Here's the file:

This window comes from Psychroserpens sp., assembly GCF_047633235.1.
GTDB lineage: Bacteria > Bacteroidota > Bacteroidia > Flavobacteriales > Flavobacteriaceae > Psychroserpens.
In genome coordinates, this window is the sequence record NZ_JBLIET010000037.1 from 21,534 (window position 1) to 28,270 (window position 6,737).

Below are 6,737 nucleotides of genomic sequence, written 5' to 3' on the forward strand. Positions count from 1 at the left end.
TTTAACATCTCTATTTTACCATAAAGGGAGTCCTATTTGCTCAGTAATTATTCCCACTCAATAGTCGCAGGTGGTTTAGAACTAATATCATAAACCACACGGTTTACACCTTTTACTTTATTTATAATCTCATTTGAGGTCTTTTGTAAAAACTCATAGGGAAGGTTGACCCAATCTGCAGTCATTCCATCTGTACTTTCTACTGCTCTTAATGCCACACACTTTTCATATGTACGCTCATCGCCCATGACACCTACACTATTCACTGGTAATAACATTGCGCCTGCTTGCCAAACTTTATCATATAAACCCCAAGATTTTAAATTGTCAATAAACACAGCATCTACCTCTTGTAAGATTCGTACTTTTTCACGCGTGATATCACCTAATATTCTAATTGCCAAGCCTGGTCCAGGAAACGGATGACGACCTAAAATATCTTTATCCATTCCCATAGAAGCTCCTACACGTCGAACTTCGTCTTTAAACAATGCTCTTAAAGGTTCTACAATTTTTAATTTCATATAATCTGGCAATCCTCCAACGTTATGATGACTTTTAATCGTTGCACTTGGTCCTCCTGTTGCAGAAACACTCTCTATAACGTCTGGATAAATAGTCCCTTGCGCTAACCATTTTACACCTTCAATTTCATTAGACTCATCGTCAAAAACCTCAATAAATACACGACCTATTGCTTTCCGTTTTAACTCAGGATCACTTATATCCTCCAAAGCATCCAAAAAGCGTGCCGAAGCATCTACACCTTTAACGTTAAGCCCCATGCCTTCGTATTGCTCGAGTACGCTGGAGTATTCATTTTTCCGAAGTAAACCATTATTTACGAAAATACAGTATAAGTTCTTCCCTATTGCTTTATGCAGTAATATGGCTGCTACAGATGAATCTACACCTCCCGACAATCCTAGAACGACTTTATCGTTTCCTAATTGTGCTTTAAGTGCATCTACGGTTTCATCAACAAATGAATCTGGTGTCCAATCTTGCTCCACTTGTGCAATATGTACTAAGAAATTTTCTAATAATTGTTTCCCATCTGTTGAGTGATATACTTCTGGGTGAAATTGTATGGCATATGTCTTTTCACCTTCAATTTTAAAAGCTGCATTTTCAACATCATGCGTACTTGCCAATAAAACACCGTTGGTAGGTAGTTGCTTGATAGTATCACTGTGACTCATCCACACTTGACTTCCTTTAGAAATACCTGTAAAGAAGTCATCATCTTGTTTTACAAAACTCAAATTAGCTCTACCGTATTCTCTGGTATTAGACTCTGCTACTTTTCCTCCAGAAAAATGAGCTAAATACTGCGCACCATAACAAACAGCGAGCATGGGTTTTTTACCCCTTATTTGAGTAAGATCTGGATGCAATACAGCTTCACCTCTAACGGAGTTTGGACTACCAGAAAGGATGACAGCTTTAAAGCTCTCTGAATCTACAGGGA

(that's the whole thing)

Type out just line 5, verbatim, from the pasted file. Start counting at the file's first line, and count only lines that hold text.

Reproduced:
TTTAACATCTCTATTTTACCATAAAGGGAGTCCTATTTGCTCAGTAATTATTCCCACTCAATAGTCGCAGGTGGTTTAGAACTAATATCATAAACCACACGGTTTACACCTTTTACTTTATTTATAATCTCATTTGAGGTCTTTTGTAAAAACTCATAGGGAAGGTTGACCCAATCTGCAGTCATTCCATCTGTACTTTCTACTGCTCTTAATGCCACACACTTTTCATATGTACGCTCATCGCCCATGACACCTACACTATTCACTGGTAATAACATTGCGCCTGCTTGCCAAACTTTATCATATAAACCCCAAGATTTTAAATTGTCAATAAACACAGCATCTACCTCTTGTAAGATTCGTACTTTTTCACGCGTGATATCACCTAATATTCTAATTGCCAAGCCTGGTCCAGGAAACGGATGACGACCTAAAATATCTTTATCCATTCCCATAGAAGCTCCTACACGTCGAACTTCGTCTTTAAACAATGCTCTTAAAGGTTCTACAATTTTTAATTTCATATAATCTGGCAATCCTCCAACGTTATGATGACTTTTAATCGTTGCACTTGGTCCTCCTGTTGCAGAAACACTCTCTATAACGTCTGGATAAATAGTCCCTTGCGCTAACCATTTTACACCTTCAATTTCATTAGACTCATCGTCAAAAACCTCAATAAATACACGACCTATTGCTTTCCGTTTTAACTCAGGATCACTTATATCCTCCAAAGCATCCAAAAAGCGTGCCGAAGCATCTACACCTTTAACGTTAAGCCCCATGCCTTCGTATTGCTCGAGTACGCTGGAGTATTCATTTTTCCGAAGTAAACCATTATTTACGAAAATACAGTATAAGTTCTTCCCTATTGCTTTATGCAGTAATATGGCTGCTACAGATGAATCTACACCTCCCGACAATCCTAGAACGACTTTATCGTTTCCTAATTGTGCTTTAAGTGCATCTACGGTTTCATCAACAAATGAATCTGGTGTCCAATCTTGCTCCACTTGTGCAATATGTACTAAGAAATTTTCTAATAATTGTTTCCCATCTGTTGAGTGATATACTTCTGGGTGAAATTGTATGGCATATGTCTTTTCACCTTCAATTTTAAAAGCTGCATTTTCAACATCATGCGTACTTGCCAATAAAACACCGTTGGTAGGTAGTTGCTTGATAGTATCACTGTGACTCATCCACACTTGACTTCCTTTAGAAATACCTGTAAAGAAGTCATCATCTTGTTTTACAAAACTCAAATTAGCTCTACCGTATTCTCTGGTATTAGACTCTGCTACTTTTCCTCCAGAAAAATGAGCTAAATACTGCGCACCATAACAAACAGCGAGCATGGGTTTTTTACCCCTTATTTGAGTAAGATCTGGATGCAATACAGCTTCACCTCTAACGGAGTTTGGACTACCAGAAAGGATGACAGCTTTAAAGCTCTCTGAATCTACAGGGA